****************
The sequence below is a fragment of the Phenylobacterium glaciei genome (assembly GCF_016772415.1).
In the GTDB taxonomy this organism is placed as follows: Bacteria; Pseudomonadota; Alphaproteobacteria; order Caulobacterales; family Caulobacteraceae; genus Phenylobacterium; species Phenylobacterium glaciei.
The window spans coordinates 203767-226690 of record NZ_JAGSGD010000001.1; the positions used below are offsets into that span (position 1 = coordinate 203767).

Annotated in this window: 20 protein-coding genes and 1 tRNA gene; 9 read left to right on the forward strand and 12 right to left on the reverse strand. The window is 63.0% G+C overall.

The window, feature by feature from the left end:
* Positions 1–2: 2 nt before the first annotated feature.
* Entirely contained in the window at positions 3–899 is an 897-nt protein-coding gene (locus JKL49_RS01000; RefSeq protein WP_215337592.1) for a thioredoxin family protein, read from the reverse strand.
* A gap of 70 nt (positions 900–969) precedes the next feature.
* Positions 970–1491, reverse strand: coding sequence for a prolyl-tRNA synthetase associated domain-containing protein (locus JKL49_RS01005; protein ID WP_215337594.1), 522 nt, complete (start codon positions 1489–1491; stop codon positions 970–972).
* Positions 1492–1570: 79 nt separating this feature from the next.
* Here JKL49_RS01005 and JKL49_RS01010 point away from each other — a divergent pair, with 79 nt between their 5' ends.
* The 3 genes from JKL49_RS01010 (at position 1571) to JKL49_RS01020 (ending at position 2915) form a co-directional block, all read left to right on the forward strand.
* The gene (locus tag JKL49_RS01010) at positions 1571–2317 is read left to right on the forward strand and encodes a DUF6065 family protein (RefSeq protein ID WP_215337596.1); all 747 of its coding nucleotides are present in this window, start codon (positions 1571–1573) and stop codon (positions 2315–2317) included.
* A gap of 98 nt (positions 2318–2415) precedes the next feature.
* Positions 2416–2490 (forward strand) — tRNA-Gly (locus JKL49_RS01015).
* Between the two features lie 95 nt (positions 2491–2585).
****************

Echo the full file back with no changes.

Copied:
The sequence below is a fragment of the Phenylobacterium glaciei genome (assembly GCF_016772415.1).
In the GTDB taxonomy this organism is placed as follows: Bacteria; Pseudomonadota; Alphaproteobacteria; order Caulobacterales; family Caulobacteraceae; genus Phenylobacterium; species Phenylobacterium glaciei.
The window spans coordinates 203767-226690 of record NZ_JAGSGD010000001.1; the positions used below are offsets into that span (position 1 = coordinate 203767).

Annotated in this window: 20 protein-coding genes and 1 tRNA gene; 9 read left to right on the forward strand and 12 right to left on the reverse strand. The window is 63.0% G+C overall.

The window, feature by feature from the left end:
* Positions 1–2: 2 nt before the first annotated feature.
* Entirely contained in the window at positions 3–899 is an 897-nt protein-coding gene (locus JKL49_RS01000; RefSeq protein WP_215337592.1) for a thioredoxin family protein, read from the reverse strand.
* A gap of 70 nt (positions 900–969) precedes the next feature.
* Positions 970–1491, reverse strand: coding sequence for a prolyl-tRNA synthetase associated domain-containing protein (locus JKL49_RS01005; protein ID WP_215337594.1), 522 nt, complete (start codon positions 1489–1491; stop codon positions 970–972).
* Positions 1492–1570: 79 nt separating this feature from the next.
* Here JKL49_RS01005 and JKL49_RS01010 point away from each other — a divergent pair, with 79 nt between their 5' ends.
* The 3 genes from JKL49_RS01010 (at position 1571) to JKL49_RS01020 (ending at position 2915) form a co-directional block, all read left to right on the forward strand.
* The gene (locus tag JKL49_RS01010) at positions 1571–2317 is read left to right on the forward strand and encodes a DUF6065 family protein (RefSeq protein ID WP_215337596.1); all 747 of its coding nucleotides are present in this window, start codon (positions 1571–1573) and stop codon (positions 2315–2317) included.
* A gap of 98 nt (positions 2318–2415) precedes the next feature.
* Positions 2416–2490 (forward strand) — tRNA-Gly (locus JKL49_RS01015).
* Between the two features lie 95 nt (positions 2491–2585).